Shiva, the First Seven Days of Mourning

Shiva is observed in the home as an intensive mourning period for close relatives.


Reprinted with permission from Jewish Literacy (HarperCollins Publishers).

After the burial, mourners return home (or, ideally, to the home of the deceased) to sit shiva for seven days. Shiva is simply the Hebrew word for seven. During the shiva week, mourners are expected to remain at home and sit on low stools. This last requirement is intended to reinforce the mourners’ inner emotions. In English we speak of “feeling low,” as a synonym for depression; in Jewish law, the depression is acted out literally.

There are seven relatives for whom a Jew is required to observe shiva: father or mother, sister or brother, son or daughter, and spouse.

During the shiva week, three prayer services are conducted daily at the mourners’ house. The synagogue to which the mourning family belongs usually undertakes to ensure that a minyan (at least 10 adult Jews) be present at each service. Among Orthodox Jews, a male mourner leads the service and recites the Kaddish prayer for the dead. Some Orthodox, and virtually all non-Orthodox, Jews encourage women to recite the Kaddish as well.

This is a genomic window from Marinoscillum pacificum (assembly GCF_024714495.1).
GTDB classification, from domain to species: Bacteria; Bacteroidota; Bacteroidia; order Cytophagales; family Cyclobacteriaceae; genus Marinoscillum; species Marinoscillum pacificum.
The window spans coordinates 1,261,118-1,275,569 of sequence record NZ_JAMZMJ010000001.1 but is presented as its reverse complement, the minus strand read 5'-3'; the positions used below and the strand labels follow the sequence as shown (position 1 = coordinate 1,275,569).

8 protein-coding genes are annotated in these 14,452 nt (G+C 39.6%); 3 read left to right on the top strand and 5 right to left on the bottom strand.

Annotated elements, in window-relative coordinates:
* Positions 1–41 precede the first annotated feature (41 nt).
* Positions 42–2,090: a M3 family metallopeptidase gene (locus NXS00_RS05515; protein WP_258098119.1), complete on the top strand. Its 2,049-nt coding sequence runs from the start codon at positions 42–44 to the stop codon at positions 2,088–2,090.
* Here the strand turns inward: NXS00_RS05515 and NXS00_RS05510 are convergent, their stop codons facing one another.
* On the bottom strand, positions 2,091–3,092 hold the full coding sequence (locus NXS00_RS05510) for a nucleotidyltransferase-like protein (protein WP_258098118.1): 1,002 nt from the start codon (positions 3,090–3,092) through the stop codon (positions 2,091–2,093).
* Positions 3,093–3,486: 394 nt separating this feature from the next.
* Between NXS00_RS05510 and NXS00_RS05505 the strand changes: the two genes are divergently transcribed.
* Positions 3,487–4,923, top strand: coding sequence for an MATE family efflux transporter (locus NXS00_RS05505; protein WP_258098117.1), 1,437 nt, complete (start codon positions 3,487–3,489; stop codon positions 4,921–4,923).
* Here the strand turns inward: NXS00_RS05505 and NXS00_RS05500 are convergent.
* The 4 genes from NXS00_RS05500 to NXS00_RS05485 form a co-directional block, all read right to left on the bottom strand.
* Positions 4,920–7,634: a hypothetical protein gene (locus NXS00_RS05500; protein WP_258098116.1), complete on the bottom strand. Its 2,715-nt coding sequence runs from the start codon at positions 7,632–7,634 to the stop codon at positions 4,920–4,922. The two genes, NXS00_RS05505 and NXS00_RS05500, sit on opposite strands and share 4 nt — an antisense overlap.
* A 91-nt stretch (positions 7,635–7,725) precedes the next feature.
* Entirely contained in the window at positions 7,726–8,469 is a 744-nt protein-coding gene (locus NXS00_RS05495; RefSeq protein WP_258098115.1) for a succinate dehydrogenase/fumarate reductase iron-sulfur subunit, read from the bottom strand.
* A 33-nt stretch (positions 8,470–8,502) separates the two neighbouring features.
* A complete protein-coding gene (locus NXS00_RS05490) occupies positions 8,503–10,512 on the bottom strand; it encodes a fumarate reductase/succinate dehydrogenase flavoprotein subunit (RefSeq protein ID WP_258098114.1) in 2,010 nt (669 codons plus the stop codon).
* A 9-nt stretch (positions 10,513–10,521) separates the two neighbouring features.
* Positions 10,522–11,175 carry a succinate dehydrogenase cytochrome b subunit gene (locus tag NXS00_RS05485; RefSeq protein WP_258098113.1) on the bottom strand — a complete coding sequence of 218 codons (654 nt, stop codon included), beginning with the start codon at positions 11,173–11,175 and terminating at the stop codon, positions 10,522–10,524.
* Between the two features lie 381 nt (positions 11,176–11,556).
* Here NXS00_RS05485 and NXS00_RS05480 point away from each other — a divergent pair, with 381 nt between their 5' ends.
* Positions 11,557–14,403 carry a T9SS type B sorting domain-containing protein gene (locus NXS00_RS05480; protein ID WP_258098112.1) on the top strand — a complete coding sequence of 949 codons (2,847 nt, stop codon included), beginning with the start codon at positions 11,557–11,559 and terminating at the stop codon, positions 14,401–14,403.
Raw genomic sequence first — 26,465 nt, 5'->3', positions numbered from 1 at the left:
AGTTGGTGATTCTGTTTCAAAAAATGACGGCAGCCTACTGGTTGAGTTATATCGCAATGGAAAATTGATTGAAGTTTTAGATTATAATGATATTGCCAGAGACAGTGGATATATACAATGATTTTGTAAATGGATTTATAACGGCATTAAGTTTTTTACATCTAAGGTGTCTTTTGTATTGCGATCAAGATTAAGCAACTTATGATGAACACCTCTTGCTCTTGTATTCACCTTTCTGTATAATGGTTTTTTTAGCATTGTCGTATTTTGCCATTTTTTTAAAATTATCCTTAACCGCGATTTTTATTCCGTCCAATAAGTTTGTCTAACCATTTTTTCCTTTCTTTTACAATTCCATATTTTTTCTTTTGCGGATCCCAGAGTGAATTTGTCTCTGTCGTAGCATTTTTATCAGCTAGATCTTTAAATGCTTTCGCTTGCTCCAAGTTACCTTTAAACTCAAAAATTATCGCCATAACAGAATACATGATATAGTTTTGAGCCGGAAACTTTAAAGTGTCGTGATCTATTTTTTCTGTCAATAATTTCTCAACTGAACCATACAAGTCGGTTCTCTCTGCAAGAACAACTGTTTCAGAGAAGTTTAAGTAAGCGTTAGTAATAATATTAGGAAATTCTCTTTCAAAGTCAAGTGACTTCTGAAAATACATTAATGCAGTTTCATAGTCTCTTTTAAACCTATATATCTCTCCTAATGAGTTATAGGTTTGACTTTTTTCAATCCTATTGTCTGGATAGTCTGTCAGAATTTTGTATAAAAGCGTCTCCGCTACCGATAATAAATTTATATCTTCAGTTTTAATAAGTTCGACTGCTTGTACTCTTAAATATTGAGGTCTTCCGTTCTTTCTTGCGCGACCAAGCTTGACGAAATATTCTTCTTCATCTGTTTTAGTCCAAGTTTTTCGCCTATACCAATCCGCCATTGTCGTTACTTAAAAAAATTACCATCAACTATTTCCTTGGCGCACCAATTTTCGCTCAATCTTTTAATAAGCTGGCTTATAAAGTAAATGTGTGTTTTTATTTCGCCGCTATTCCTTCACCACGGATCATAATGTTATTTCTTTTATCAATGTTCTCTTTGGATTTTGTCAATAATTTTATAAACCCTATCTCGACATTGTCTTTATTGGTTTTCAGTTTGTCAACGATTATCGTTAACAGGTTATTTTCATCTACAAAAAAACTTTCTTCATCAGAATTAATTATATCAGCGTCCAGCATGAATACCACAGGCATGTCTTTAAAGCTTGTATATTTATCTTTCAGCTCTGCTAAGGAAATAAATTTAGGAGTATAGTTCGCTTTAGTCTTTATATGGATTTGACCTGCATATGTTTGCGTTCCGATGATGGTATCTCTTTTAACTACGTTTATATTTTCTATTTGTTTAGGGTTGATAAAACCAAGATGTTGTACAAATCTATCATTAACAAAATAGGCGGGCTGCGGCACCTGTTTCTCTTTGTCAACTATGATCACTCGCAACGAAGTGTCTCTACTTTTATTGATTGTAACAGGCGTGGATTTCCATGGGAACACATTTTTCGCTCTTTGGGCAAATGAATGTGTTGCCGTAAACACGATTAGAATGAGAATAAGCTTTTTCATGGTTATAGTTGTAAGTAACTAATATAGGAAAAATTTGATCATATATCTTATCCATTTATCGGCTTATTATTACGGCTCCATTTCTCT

jewish shivaAccording to Jewish law, there is a specific etiquette for paying a shiva visit. Visitors are to enter quietly, take a seat near the mourner, and say nothing until the mourner addresses them first. This has less to do with ritual than with common sense: The visitor cannot know what the mourner most needs at that moment. For example, the visitor might feel that he or she must speak about the deceased, but the mourner might feel too emotionally overwrought to do so. Conversely, the visitor might try to cheer the mourner by speaking of a sports event or some other irrelevancy at just the moment when the mourner’s deepest need is to speak of the dead. And, of course, the mourner might just wish to sit quietly and say nothing at all.

Unfortunately, people frequently violate this Jewishly mandated procedure. Particularly if the deceased was very old, the atmosphere at a shiva house often becomes inappropriately lighthearted, as Jews also try to avoid confronting the fact of death.

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Rabbi Joseph Telushkin is the author of Jewish Literacy and Words that Hurt, Words that Heal, along with other widely-read books on Judaism and the "Rabbi Daniel Winter" murder mysteries. He lives in New York City and lectures widely throughout North America.

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